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Module 1: Atoms and Bonds

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Polymers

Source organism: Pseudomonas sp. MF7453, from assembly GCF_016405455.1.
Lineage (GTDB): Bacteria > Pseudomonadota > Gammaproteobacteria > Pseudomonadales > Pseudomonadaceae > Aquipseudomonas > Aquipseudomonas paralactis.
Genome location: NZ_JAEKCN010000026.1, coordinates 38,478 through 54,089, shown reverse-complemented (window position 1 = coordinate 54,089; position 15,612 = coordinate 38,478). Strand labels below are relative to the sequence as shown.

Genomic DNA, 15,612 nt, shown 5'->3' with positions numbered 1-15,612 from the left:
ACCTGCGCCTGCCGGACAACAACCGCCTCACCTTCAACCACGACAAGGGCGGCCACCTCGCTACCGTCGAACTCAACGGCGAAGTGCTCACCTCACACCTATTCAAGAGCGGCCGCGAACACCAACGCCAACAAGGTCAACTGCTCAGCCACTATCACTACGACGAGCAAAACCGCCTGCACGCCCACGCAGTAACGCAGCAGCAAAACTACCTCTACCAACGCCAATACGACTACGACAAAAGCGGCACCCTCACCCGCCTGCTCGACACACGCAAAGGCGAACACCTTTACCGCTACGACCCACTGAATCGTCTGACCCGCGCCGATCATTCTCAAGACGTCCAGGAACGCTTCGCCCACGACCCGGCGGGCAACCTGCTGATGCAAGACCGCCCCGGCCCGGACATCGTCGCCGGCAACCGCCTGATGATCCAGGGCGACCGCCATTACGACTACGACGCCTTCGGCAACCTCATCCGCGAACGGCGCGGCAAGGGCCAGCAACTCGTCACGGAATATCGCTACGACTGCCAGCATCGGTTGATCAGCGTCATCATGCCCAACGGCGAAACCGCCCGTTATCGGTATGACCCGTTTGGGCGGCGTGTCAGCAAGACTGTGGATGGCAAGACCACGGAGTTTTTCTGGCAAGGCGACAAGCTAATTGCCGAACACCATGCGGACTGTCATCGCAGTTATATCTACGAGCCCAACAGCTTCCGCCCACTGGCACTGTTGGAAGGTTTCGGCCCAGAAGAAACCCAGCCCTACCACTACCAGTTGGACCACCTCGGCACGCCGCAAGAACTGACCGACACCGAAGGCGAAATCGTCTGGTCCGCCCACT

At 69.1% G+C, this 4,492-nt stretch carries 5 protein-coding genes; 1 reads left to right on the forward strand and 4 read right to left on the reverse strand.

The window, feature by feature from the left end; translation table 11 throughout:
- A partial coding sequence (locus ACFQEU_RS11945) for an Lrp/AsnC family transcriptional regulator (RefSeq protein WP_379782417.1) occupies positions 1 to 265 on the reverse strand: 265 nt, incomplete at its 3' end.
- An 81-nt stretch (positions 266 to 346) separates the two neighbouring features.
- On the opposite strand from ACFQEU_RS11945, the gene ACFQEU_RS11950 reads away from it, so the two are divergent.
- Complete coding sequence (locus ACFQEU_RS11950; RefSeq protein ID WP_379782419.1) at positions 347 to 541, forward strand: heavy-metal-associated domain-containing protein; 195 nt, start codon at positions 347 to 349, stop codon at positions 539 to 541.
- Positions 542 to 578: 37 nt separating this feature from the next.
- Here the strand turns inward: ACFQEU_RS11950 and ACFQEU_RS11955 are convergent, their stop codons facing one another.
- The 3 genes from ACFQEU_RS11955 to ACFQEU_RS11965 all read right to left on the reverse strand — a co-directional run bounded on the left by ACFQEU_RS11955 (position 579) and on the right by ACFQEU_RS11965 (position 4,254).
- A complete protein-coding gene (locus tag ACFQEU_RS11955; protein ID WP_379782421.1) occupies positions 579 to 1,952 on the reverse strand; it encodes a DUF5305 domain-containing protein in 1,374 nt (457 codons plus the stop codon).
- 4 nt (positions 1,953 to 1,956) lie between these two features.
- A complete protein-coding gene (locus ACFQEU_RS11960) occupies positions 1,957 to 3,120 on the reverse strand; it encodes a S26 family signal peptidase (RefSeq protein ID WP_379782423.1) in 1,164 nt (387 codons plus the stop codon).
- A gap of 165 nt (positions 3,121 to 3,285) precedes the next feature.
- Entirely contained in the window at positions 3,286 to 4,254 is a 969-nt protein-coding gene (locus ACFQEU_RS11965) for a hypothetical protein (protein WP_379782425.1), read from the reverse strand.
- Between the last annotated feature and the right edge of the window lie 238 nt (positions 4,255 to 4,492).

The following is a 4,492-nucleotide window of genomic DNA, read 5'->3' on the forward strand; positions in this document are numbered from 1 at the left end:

So, welcome back everybody. So, in the last class, we were looking at a crystalline structure and we were asking ourselves that if we look at a crystalline structure in a very simple, as a simple lattice that is held, being held together by spring forces, then what is the relationship between the modulus and spring constant and if we represent, if you know the pair potential, then can we relate these two?And what we found out eventually was that the modulus can be thought of as energy density where your numerator has a potential energy and the denominator has a volumetric type of term. Now, why is, why is this important? It is important because this tells us about the overall idea of a crystalline material. The crystalline material is something where energy can be input and it can be held inside the volume of this material for some time.This idea of looking at a structure in a crystalline, in this particular in the viewing the modulus as an energy density is very helpful if you specially want to understand how is it that materials which flow over a long time have finite modulus at any given point. Because if eventually everything is flowing. If we go back to that old analogy of Deborah that even the mountains are going to flow over time, then what is the point of having a modulus?If everything is flowing, so, you should just be done with one viscosity term or one something that describes the dissipation forces and that should be it. But, what happens is that the moment you put energy into a system the energy is going to get locked in and depending on obviously, what kind of material it is, if your material has a behavior that overall even though, even if over a long period of time it starts flowing, the instantaneous energy can be or the energy put in can be, can be stored inside the, the volume of the material for an instant of time and it can be stored there.It can decay over a much longer period, but it can be stored for some time. And that, because of that reason, you can assign a kind of modulus or an instantaneous modulus, which is related to this storage of energy at a given instant of time. So, in a perfectly crystalline solid by the way, there is no mechanism by which the stress can ever relax.(Refer Slide Time: 3:26)So, if you go back to this, go back to our simple idea of a crystalline solid, we are holding all of these atoms together with the springs. Now, the springs have no mechanism by which they can relax.(Refer Slide Time: 3:38)So, the idea of a perfectly crystalline material is a, is an ideal situation and in this ideal situation so perfectly or a perfect just a second, I am going to rewrite this. So, a perfect crystalline and perfect I am just going to put here in quotes because what we mean is a very idealized condition. So, in a perfect crystalline solid there is no mechanism available on any timescale for the stress to relax.So, for solid bodies if you have a solid which is, which has inherent relaxation time of the order of years. If you are doing an experiment in the lab, the timescale is not very important, you are just looking at the energy you put in and how much energy is getting stored. So, assigning young’s modulus or a modulus for such materials, makes perfect sense. But even for other cases where you can see something in your experiential timescale, if a material is moving, even then you can assign a modulus for these based on this idea of energy density.But let us quickly contrast it. So, the idea of the crystalline solid is to be contrasted with that of a viscous liquid. So, in a viscous liquid, this stress, whatever stress you put in, is going to relax and is going to relax quickly. So, they do not have any mechanism by which they can store energy and that is the contrast between that.(Refer Slide Time: 6:01)So, let us say you have a fluid. So, this is let us say a control volume and or an imaginary box which are and these are these different fluid particles, which are distributed some random fashion and you are applying some kind of a force on them then what happens? So, here what happens is, in a simple fluid, let us say water, this volume will distort and your molecules or atoms will move to slightly new places where they will be displaced.And it can so happen that in the disordered form, there was some intramolecular distance between the different atoms, but here what you can have is, you can have a suddenly a cage type it can form where an atom get trapped in a very close packed structure, but this atom does not like it. So, it is going to jump back to some other available location and it is going tomove and the moment it is able to move this, this is the place where your stress has built up and the stress is going to relax.So, this timescale and we can show that I am not going to go into details of the calculation, so it can be shown. It can be shown that for simple fluids and simple fluids, the example will be water, for simple fluids this λ which is the relaxation timescale. So, relaxation timescale is of the order of 10-12 to 10-10 seconds okay. So, basically what is this λ?The λ is basically the time where these molecules are going to readjust and going to distribute them again in such a way that they appear very similar to the way they were distributed before the application of the force itself okay. So, that is the time λ is basically the time for molecular rearrangement in this particular case. So, now, you can see this time scale is actually really small. For experiments done in the lab, these time scales are way too small.And you can assume, in many cases in an idealized cells that for simple fluids, the stress relaxes instantaneously, okay. So, reasonable, a reasonable assumption for experiments conducted at, at t much, much greater than λ. So, let us say you are doing an experiment where your measurements or your data is being sampled at seconds or maybe minutes or hours, in that case 10-12 is way too small.So, if you are doing an experience such way, in such a way that the data sampling rate is so much slower than λ, then we can assume reasonable assumption for experience conducted at sorry, okay let me just be consistent is that the stress relaxes instantaneously, okay.(Refer Slide Time: 10:37)But this behavior is going to stand in contrast to the soft materials that we are going to see. And in fact, in, in strong contrast time scales of relaxation, time scales for polymer melts or polymeric solutions. We are later on going to do some experiments in the lab with polymeric solutions. We are going to see how they behave. So, in strong contrast relaxation timescales for polymeric melt solutions can be often of the order of the milliseconds to seconds, okay.(Refer Slide Time: 11:37)So, you can see how different these values are, 10-12 versus this. Now, these are again, actual in an actual experiment, these values have to be measured, and they can even be lay, lieoutside of this range. I am just giving an approximate range for many of the common polymerics melts and solutions that people encounter.(Refer Slide Time: 12:10)So, this is a very nice segue for us to segue into a topic called polymers. So, we see that polymers is, polymers are some materials, which are now going to display soft material type characteristics, but what are polymers? So, let us take a look at polymers in general and this is a very good, the polymers are very good example materials for understanding soft materials and viscoelastic behavior because they have been very well studied.And more importantly, they have produced at a very, very large scale industrially. So, because their industrial usage and you might have heard of all the now the problems with polythene. And how it is becoming a huge problem for our environment and the reason it is becoming a problem for the environment is because of the scale of use and the scale of industrial production is massive.So, these polymers are materials which have been produced or we have understood how to make them very well, we are, we have understood how to control the properties of these materials to very very fine degree, we have come up with many different manufacturing techniques for them and as a result of which they have been very widely studied and very widely categorized.So, there are very interesting class of materials to begin with to understand some of these soft materials. So, to understand polymers we will take a very simple molecule, okay. And thesimple molecule is this one, C2H4, so this is one of the simplest of the alkenes and this is also called Ethylene or ethene. And this C2H4. And we will see what this is, this is, for us this will be for the monomer. I will just write this right now and I will explain why I am writing this.So, this is a very widely used material and its produced on a very large scale industrially and it is used to make a polymer which looks so, once you so, if you take the polythene, poly, sorry, the Ethylene molecule and polymerize it and you probably already know what polymerization means, then you have to take these monomer molecules and keep on adding them together till the actual molecule becomes very very large.(Refer Slide Time: 15:03)So, in this particular case, you would create such kind of a large molecule by bringing together all the different different carbon bonds, carbon atoms and this can just go, keep on going, okay. So, you can recognize this is your monomer unit right here, which is now going to be repeated we will say N times in the polymerization process and this N usually can be very, very large. Okay.So, you are going to polymerize it and your N often can be easily of the order of 10 to the power 2 to 10 to the power 5 even higher sometimes. So, you end up producing very, very large molecules to do this process. Such large molecules are different than our simple molecules that we are accustomed to. Simple molecules are oxygen O2, very simple structure you have two atoms nitrogen N2, again having two atoms, water H2O having three atoms, those are also important components.So, there is, exists a class of materials, where the actual molecular structure is very simple, simple in a relative term. Obviously, this, there is still research going on into structures of water etc. But for the perspective of the molecular structure and the unit of the material, its rather simple, but here this monomer unit keeps on repeating, the monomer unit actually keeps on is being repeated for a large amount of, by a large number.So, end of the day what you will end up with is a molecule that is very very long, that is composed of a backbone of carbon carbon, in this particular case carbon carbon chain and that chain would have a huge number of carbon molecules. So, compared to your simple molecules, these molecules are extremely large, they are much larger and therefore, an appropriate name for these class of materials is also macromolecules okay.So, these polymers are also often termed as macromolecules. And some researchers have even called them giant molecules. There is actually a very nice book called giant molecules by two Russian authors Alexander Grosberg and Alexei Khoklov if I pronounce it correctly, it is a very nice book for leisure reading of these materials.(Refer Slide Time: 18:54)Now, another example of such polymers is DNA for example, DNA is also, DNA is one of the, DNA molecule is one of the largest chain polymers where this N can be of the order of 109 or 1010, okay.(Refer Slide Time: 19:44)So, this is how our long polymer chain is going to form, this is, this kind of an arrangement is also called a linear arrangement. So, all the carbon carbon bonds are laid out next to each other so, this is a linear molecule. So, we have drawn and this is a linear chain, okay.(Refer Slide Time: 20:24)So, I will just make a quick note of this that linear here, linear does not mean that the molecule itself is like a straight line. Linear here describes a type of polymer, a polymeric, polymer or polymer material and a disk and it refers to the arrangement of the polymerization units.The reason we are specifying this is because other types of structures are also obviously possible. So, we will later on contrast them with the linear models. And just to make a note is Polymer molecules are not straight in a geometric sense, which means that if you take some polymer if you put it in Water.(Refer Slide Time: 22:03)This polymer chain itself might look something like this. Okay. And this is a long and cold Polymer. But if you look at some small portion of this, and if you zoom in here you will just find these are again, the carbon carbon bonds are all arranged in some linear fashion. This is once again polyethylene. And obviously, this keeps, keeps on going. So, this is important from that perspective for us to understand the structure. Later on, we will be referring to these.So, you can also have, so in contrast to the linear molecules, you can also have a branched So, this is, so you can have a branched polymer molecule and a branch polymer molecule example, you can also have, so, you have these branches at different locations. So, if you zoom in into this small bit, what you will see is that you have the carbon carbon bonds obviously.And then suddenly at some location there will be another branch of carbon which will be going off and forming a short chain so, this is a branch structure in contrast to the linear arrangement. So, in branched polymers, there are many different varieties that are possible and some of these are named just because of the manner in which the polymer molecules themselves are look in a schematic diagram.(Refer Slide Time: 24:24)So, for example, short branched, so in a short branched, you will have maybe a chain and then you will have these short branches going off this is one morphology and you can also have what is called as a long chain. And in this case, you can have a branch, sorry a backbone and then it branches off but the other branches are also very, very long. So, that is one kind of morphology.Another morphology which some people have called a comb morphology is, you have a backbone structure. But then you have different branches going off as if it appears like a comb. Then you can also have what is called as a star structure where different branches coming off from a very small location. So, this, it looks like a star obviously, that is why it is being called a star.And then finally you have random distribution here well as the name suggests there is no perfect, there is no real structure that you can assign on morphology that it appears like. The branches occur at random at various locations or the main. So, these are all by the way, these are variations of branched polymers.(Refer Slide Time: 26:50)So, what we are trying to discuss here basically finally, was that we have these polymer molecules and these polymer molecules, we took an example of Ethylene.(Refer Slide Time: 26:59)And we showed that this is one particular arrangement of the polymer molecules will be this linear combination.(Refer Slide Time: 27:11)And there are other ones obviously, that are possible and we discussed some of the different morphologies of the branched polymers and they can have these different forms. The reason we are discussing this is because different manufacturing techniques or different polymerization techniques will lead to different kinds of overall or final structure of the polymer itself.And the final or the structure of the polymer chain also influences very strongly its physical properties. So, it will affect its density, it affects its soft material behavior as well. So, it is very important to know, in a given situation, if you are doing an experiment with say, polyethylene oxide and you are making solutions of polyethylene oxide, it is very important that for a set of experiments, the material be made in or manufactured in the same way.So, that whatever its structure, whatever is a branch structure or a linear structure be the same throughout the different experiments. Right. So, if you are a person who is conducting experiments, you have to make sure that you have to source it from the same vendor perhaps at times to maintain the, the similarity between the different experiments or else even if you source the same polymer with the same degree of polymerization, it is possible to get different structures, we should have very different properties.And then if you have a mixture of these, which were originally manufactured in different ways, okay, so the N could be the same for, So you have, let us say you have gone into the lab and there are three bottles in the lab, and all of them have an N of the 104 but all of themhave come from different manufacturing sources and you do not know how they were manufactured.You cannot take those three different polymers and say oh because the N are similar I will do the experiments between them and they should come out to be the same, they will not most likely they probably differ from each other because the final atomic structure the molecular structure changes, then the physical behavior will also change. So, we will stop here today Okay, thank you.